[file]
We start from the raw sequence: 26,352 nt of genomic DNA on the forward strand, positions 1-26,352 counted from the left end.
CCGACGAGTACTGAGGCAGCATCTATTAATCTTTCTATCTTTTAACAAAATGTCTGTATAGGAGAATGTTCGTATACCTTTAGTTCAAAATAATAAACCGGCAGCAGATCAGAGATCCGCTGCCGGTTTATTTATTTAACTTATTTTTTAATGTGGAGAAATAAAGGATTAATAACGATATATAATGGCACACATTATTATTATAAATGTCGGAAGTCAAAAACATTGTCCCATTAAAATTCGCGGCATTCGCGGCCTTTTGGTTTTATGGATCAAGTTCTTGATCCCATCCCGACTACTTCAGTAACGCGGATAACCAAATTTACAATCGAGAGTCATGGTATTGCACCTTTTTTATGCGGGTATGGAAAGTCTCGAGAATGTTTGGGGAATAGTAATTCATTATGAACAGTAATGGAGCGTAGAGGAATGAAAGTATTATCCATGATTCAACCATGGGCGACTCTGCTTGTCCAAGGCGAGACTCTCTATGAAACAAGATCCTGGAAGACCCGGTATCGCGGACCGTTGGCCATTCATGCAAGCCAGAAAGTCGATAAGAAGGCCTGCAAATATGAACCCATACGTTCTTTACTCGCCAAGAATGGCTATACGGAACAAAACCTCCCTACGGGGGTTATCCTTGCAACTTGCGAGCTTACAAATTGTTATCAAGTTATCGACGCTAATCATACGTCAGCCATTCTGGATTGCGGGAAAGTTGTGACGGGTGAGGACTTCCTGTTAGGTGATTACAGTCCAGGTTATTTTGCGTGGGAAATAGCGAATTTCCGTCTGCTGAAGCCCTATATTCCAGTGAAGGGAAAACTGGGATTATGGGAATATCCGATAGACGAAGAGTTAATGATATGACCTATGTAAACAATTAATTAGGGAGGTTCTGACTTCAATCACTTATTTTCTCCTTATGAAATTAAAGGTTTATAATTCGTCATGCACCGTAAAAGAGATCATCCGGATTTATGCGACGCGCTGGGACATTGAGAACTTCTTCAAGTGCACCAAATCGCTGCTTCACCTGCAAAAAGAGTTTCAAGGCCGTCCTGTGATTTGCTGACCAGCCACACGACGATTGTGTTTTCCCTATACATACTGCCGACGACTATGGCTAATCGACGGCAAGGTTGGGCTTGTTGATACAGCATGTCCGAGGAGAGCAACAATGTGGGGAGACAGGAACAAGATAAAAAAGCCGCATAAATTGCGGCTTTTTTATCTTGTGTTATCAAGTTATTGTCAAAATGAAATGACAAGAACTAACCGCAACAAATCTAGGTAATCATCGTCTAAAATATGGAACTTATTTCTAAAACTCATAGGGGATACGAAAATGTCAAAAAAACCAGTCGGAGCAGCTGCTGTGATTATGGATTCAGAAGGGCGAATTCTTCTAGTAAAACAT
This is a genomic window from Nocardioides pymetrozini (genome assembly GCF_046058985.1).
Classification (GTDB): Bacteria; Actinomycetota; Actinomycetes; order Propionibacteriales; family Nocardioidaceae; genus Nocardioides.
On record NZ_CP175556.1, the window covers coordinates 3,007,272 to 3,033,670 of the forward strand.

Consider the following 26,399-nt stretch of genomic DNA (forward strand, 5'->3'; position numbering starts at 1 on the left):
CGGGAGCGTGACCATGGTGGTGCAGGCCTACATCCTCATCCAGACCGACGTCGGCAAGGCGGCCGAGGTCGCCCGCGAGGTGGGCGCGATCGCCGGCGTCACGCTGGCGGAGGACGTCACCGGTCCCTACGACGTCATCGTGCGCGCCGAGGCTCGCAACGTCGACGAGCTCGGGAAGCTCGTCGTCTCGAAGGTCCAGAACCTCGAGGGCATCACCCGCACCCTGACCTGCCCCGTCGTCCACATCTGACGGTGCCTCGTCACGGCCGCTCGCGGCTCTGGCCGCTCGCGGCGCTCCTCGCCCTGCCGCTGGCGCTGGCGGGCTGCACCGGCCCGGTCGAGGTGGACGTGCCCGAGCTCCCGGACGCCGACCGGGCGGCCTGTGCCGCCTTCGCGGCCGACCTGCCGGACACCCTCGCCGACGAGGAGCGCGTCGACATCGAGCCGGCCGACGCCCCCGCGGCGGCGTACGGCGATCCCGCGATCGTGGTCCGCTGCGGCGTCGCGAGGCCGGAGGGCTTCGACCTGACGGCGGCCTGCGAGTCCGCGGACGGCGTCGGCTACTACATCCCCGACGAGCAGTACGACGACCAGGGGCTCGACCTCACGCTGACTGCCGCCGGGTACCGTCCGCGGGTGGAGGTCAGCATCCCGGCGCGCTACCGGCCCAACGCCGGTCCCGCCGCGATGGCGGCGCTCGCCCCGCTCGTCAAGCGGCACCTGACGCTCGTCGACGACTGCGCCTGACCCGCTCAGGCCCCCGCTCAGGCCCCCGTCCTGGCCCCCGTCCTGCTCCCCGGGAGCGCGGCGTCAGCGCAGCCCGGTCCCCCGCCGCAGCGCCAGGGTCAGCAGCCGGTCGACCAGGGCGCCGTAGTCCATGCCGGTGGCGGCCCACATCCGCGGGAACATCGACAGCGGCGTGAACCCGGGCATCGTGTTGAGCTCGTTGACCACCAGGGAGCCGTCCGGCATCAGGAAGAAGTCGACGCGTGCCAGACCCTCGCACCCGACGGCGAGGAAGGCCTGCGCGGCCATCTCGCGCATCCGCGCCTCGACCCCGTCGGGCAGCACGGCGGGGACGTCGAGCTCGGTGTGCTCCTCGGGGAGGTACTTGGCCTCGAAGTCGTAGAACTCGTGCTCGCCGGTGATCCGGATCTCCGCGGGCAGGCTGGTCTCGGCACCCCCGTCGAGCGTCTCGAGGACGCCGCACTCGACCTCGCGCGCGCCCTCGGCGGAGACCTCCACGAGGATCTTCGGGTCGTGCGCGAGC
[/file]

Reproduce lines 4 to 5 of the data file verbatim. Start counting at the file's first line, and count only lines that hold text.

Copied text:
Classification (GTDB): Bacteria; Actinomycetota; Actinomycetes; order Propionibacteriales; family Nocardioidaceae; genus Nocardioides.
On record NZ_CP175556.1, the window covers coordinates 3,007,272 to 3,033,670 of the forward strand.